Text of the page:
Help identify another snake (Boca Raton, week of 10/2 - FaunaClassifieds
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Old 10-27-2021, 03:48 PM   #1
zorak1
Help identify another snake (Boca Raton, week of 10/2

Hereís a small snake, not much bigger than my shoe seen in Boca Raton, Florida circa 10/25/21.
It liked curling up in multiple ways, and sometimes appeared to play dead.
I wondered if it was sick.
It actually stayed around in that same exact place for 2-3 days but isnít there anymore. Almost as if it had moved in there.

What is it?
Thanks in advance.
Attached Images
    
 
Old 10-27-2021, 05:29 PM   #2
Varanexan
Juvenile Southern Black Racer (Constrictor coluber priapus) Undergoing ontogenic color change. These get darker and darker with each shed.
 
Old 10-27-2021, 07:14 PM   #3
snowgyre
No, this is a juvenile eastern coachwhip, Masticophis flagellum, not a southern black racer. The extreme slenderness of the snake and the pointed nose is what gives it away.

https://srelherp.uga.edu/snakes/masfla.htm
 
Old 10-27-2021, 08:03 PM   #4
Varanexan
Quote:
Originally Posted by snowgyre View Post
No, this is a juvenile eastern coachwhip, Masticophis flagellum, not a southern black racer. The extreme slenderness of the snake and the pointed nose is what gives it away.

https://srelherp.uga.edu/snakes/masfla.htm
It is a racer. Both racers and coachwhips could be described as slender. The color and pattern is wrong for a juvenile Eastern coachwhip. The temporal scales do not match.
https://ufwildlife.ifas.ufl.edu/snakes/coachwhip.shtml

Here is a juvenile Eastern coachwhip from the same location (Boca Raton, FL): https://www.inaturalist.org/observations/30959641

Here is a juvenile Southern black racer from the same location (Boca Raton, FL): https://www.inaturalist.org/observations/83068863

Here is another juvenile Eastern coachwhip from the same county (Miami-Dade): https://www.inaturalist.org/observations/90134801
 
Old 10-27-2021, 08:50 PM   #5
WebSlave
Based on the way it acted, I would have to agree with Vanessa that it is a young coachwhip. I actually caught an adult a while back that went catatonic in my hands and played dead even when I laid it on the ground. NEVER seen a black racer do that.

IMHO.
 
Old 10-28-2021, 02:16 AM   #6
Varanexan
Quote:
Originally Posted by WebSlave View Post
Based on the way it acted, I would have to agree with Vanessa that it is a young coachwhip. I actually caught an adult a while back that went catatonic in my hands and played dead even when I laid it on the ground. NEVER seen a black racer do that.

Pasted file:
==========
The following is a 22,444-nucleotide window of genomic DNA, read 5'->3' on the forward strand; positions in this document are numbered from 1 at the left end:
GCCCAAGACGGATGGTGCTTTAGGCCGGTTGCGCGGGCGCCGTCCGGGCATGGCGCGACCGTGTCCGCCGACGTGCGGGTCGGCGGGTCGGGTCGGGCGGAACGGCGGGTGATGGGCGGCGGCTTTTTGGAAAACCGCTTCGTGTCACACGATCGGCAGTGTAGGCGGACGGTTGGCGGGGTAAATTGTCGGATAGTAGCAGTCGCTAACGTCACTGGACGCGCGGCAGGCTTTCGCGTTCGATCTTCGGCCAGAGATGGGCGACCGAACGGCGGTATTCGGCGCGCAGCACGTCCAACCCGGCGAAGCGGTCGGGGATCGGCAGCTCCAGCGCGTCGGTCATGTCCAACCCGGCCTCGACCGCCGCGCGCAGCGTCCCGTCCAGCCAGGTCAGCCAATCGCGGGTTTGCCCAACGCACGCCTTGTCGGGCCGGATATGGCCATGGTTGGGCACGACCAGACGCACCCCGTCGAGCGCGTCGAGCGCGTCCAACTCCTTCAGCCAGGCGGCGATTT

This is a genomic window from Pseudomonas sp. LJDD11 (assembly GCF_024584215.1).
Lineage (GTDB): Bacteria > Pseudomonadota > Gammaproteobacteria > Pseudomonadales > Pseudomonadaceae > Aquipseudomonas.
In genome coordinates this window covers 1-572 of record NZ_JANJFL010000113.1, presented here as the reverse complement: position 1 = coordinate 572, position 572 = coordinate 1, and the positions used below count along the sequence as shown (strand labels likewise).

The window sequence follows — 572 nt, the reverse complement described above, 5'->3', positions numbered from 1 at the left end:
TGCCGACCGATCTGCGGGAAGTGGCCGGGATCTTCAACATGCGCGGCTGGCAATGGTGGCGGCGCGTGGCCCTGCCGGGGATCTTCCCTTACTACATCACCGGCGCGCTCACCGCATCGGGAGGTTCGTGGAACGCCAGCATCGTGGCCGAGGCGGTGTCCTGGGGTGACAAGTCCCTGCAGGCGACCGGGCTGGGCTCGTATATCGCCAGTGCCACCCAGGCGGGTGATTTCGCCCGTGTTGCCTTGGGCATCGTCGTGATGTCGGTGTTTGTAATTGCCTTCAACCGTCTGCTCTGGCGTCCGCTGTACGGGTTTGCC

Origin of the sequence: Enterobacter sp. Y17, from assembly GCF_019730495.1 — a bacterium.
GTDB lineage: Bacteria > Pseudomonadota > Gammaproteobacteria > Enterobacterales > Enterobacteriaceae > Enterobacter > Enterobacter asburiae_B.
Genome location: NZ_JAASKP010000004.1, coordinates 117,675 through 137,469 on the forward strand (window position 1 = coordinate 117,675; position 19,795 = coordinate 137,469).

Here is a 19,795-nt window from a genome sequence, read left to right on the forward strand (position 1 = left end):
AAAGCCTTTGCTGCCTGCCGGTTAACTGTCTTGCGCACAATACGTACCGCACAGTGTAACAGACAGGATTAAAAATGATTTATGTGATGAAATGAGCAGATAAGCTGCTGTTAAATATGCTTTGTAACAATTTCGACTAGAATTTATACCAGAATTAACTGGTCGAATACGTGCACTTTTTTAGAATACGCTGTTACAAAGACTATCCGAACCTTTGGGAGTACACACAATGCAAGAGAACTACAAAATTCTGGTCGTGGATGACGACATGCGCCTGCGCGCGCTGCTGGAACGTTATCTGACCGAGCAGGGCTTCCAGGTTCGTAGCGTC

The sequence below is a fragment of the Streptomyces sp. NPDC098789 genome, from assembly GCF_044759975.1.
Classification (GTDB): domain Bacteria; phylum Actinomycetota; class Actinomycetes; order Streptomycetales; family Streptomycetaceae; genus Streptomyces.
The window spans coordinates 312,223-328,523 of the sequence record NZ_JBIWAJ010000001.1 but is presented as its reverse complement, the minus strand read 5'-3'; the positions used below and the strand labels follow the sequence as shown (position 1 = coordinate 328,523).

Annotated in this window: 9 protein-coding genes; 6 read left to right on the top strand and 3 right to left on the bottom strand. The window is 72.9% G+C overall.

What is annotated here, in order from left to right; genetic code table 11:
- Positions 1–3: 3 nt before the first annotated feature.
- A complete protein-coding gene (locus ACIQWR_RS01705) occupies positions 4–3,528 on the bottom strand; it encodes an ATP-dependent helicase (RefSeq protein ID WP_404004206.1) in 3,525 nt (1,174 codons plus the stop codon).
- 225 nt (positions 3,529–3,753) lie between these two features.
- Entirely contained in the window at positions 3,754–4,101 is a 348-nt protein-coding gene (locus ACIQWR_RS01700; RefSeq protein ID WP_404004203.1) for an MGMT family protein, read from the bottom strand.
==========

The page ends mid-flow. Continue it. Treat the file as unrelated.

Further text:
IMHO.
...Or its not playing dead and the snake was indeed ill or injured. The OP speculated about it being sick.

Its a classic black racer juvenile... common sight especially in urbanized Miami-Dade Co.

Here's some I hatched last month for comparison.
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Old 10-28-2021, 04:34 AM   #7
WebSlave
Quote:
Originally Posted by Varanexan View Post
...Or its not playing dead and the snake was indeed ill or injured. The OP speculated about it being sick.
Which is exactly why an animal will act like that. So you will think it is sick or dead and leave it alone. I guess the most famous example of that is the eastern hognosed snake. As I said, I have never seen a black racer act in that manner, and I have seen and captured a few in my time. Baby black racers would try to chew your arm off if they could. I have even had black racers really and truly chase me in apparent anger.

Quote:
Originally Posted by Varanexan View Post
Its a classic black racer juvenile... common sight especially in urbanized Miami-Dade Co.

Here's some I hatched last month for comparison.
I have also hatched out black racers, but never hatched out coachwhips, however found several young ones in the wild over the years. I actually hatched out the black racers pretty much by accident, because I found a clutch of eggs in a rotted log and didn't know what they were from. So I brought them back home and set them up to hatch them out. When the heads popped out of the eggs, the little suckers were snapping at my fingers and actually coming out of the eggs to try to take a piece of me. I shut the container QUICK, and took them out to a field nearby and let them loose as quickly as I could get rid of them. Not a one of them went catatonic or played dead. They were much more interested in getting ME to play dead, it seemed.

But be that as it may, young black racers and young coachwhips will look very similar, and without giving a particular animal a close inspection, I guess we will never know what it really was at this point.
 

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